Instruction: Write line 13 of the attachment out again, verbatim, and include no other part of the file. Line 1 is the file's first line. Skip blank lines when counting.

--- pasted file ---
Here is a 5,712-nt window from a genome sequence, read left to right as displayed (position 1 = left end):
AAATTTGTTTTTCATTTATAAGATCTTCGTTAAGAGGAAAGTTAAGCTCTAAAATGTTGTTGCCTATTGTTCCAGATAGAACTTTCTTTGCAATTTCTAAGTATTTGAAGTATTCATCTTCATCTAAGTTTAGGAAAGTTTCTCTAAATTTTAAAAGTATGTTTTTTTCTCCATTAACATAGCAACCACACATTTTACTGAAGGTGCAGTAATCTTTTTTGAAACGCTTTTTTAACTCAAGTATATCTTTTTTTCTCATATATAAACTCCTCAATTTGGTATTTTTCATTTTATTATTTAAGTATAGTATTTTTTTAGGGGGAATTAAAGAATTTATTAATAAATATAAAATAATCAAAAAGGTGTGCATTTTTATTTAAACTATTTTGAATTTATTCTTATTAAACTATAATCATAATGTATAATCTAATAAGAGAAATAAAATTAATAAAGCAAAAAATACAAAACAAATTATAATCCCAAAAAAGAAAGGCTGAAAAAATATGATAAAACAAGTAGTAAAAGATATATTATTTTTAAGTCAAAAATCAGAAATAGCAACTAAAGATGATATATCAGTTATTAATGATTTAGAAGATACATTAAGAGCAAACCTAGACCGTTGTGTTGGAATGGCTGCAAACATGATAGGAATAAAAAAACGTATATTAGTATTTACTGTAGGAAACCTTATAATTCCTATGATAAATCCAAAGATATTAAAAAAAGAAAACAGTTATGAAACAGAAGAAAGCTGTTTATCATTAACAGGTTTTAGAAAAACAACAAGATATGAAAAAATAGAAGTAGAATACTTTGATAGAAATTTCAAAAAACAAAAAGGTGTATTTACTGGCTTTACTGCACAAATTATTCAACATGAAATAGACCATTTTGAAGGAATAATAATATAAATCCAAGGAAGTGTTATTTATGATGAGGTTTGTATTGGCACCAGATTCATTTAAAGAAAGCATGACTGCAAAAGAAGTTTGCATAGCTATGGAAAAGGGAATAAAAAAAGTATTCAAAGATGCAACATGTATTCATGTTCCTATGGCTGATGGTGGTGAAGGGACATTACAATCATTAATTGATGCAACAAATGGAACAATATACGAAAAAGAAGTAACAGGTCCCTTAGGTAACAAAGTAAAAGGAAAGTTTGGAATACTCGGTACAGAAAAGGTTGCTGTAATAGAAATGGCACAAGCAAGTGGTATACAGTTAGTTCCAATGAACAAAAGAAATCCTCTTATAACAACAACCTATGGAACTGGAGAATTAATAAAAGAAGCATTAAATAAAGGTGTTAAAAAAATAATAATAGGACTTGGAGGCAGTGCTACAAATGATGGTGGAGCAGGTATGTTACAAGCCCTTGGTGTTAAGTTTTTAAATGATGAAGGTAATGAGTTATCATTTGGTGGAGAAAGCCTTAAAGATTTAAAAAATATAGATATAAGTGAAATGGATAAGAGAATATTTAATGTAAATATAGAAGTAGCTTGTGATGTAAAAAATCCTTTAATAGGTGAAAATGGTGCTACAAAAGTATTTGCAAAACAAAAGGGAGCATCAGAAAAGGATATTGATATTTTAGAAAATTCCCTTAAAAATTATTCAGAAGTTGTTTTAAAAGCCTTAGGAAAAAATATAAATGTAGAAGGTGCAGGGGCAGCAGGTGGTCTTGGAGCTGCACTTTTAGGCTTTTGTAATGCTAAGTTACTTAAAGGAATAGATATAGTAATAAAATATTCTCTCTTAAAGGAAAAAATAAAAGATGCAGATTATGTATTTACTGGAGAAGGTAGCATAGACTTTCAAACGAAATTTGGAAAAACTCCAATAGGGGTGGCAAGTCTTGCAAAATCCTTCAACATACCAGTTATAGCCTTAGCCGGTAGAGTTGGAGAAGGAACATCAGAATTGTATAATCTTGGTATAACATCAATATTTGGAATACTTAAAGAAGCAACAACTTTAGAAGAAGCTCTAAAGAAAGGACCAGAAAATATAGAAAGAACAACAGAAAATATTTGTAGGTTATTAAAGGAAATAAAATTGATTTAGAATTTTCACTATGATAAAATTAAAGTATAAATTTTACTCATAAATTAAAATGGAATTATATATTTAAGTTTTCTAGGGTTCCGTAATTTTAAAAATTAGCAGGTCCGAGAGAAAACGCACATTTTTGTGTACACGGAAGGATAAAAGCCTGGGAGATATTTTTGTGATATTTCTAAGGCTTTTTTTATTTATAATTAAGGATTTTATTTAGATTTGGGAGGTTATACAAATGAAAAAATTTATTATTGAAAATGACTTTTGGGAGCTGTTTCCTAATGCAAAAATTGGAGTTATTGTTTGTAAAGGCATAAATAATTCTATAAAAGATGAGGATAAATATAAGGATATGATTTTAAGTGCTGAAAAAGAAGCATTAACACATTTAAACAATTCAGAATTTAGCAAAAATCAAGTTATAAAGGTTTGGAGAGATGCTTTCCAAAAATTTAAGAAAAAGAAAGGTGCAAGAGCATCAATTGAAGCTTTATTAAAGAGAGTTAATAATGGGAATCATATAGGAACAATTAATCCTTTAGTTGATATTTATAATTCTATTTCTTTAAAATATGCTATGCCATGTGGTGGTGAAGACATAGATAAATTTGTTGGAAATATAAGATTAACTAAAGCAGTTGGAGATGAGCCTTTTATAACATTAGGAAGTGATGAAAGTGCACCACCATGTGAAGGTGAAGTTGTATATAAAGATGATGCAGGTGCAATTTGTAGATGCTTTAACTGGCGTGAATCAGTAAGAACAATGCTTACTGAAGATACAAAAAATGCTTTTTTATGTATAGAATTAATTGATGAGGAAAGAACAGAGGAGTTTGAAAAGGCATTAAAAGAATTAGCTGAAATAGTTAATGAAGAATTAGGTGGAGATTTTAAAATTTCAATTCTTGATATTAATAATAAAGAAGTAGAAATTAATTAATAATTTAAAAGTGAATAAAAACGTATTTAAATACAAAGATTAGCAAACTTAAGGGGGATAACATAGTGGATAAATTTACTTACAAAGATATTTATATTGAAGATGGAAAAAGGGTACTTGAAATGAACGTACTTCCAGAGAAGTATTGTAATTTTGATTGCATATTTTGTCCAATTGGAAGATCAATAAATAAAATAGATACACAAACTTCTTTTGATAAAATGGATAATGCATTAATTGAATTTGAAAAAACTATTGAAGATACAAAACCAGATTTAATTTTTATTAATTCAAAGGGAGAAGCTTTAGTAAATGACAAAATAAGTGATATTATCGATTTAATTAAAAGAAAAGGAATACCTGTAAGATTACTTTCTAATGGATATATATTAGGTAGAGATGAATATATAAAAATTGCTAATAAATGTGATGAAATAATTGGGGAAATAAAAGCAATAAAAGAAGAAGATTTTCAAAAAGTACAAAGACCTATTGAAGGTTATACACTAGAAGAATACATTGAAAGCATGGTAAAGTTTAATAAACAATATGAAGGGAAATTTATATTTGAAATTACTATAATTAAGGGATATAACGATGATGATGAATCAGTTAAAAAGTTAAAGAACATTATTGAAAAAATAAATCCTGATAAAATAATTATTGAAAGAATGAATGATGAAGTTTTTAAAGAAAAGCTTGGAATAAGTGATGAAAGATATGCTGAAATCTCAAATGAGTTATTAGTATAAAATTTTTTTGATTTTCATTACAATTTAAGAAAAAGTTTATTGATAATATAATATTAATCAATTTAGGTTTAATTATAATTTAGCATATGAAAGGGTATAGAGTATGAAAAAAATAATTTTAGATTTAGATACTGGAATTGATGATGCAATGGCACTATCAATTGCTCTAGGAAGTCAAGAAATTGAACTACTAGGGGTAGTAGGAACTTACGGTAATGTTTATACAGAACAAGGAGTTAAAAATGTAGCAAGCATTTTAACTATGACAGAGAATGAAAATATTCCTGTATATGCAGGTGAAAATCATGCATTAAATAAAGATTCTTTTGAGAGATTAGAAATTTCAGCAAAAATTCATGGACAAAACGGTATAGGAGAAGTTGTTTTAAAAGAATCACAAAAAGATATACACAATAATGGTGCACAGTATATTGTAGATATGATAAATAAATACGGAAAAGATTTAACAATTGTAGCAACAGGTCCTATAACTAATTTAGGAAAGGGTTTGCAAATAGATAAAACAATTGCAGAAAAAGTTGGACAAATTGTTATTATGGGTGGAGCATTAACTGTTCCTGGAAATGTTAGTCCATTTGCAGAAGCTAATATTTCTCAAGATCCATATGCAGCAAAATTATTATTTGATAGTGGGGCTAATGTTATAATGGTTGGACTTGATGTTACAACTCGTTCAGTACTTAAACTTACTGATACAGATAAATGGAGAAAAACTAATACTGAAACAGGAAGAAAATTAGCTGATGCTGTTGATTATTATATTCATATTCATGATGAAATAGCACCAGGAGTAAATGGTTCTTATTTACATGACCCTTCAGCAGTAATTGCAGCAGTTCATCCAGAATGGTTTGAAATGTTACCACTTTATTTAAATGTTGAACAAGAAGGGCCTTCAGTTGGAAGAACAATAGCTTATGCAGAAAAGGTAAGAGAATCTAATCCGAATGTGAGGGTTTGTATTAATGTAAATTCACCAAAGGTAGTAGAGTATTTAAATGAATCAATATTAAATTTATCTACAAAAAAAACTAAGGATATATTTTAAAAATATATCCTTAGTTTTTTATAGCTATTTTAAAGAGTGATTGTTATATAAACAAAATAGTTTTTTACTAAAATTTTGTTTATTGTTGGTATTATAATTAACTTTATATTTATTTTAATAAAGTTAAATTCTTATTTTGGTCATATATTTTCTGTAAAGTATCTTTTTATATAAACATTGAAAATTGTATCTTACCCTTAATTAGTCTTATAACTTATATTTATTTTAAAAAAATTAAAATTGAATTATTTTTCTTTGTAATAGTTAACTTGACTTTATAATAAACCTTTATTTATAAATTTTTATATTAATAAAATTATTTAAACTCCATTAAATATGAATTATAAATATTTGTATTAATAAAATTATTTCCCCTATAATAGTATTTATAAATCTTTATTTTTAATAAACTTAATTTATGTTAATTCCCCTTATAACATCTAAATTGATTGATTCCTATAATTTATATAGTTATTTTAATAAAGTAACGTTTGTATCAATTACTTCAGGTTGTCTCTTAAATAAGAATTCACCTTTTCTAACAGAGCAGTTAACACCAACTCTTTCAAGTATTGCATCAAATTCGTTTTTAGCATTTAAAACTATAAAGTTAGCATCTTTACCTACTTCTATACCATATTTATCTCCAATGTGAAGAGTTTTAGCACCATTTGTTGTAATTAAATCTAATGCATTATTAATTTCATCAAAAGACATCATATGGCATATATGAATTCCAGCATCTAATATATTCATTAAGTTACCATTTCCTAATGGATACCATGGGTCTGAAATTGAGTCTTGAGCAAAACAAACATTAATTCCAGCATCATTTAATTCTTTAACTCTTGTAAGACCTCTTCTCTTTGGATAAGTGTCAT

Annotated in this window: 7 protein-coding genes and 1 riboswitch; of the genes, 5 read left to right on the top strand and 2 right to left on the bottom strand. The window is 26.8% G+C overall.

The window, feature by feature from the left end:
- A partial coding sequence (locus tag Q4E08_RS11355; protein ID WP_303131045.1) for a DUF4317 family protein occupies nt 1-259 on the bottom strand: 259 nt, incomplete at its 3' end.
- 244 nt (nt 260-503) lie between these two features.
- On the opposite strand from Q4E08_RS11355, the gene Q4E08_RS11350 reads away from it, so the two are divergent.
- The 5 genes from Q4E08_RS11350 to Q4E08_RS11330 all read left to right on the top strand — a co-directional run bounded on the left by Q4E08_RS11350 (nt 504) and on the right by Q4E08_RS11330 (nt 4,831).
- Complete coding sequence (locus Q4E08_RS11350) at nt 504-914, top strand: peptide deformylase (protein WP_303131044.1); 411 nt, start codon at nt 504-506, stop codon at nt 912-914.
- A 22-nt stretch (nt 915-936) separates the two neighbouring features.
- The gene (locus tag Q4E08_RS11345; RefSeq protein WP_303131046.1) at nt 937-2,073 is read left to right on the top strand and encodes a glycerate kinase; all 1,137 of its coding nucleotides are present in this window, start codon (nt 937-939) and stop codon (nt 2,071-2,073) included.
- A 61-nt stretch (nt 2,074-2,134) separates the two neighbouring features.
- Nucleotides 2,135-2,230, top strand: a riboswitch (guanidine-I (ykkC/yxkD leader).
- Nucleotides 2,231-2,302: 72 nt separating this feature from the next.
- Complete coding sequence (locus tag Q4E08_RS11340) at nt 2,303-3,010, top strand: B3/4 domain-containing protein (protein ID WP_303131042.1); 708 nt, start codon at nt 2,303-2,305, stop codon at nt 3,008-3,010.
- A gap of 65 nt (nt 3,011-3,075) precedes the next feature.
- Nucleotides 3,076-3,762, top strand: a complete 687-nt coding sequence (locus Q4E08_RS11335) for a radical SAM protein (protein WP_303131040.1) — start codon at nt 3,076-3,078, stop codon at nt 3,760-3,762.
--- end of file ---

- Nucleotides 2,135-2,230, top strand: a riboswitch (guanidine-I (ykkC/yxkD leader).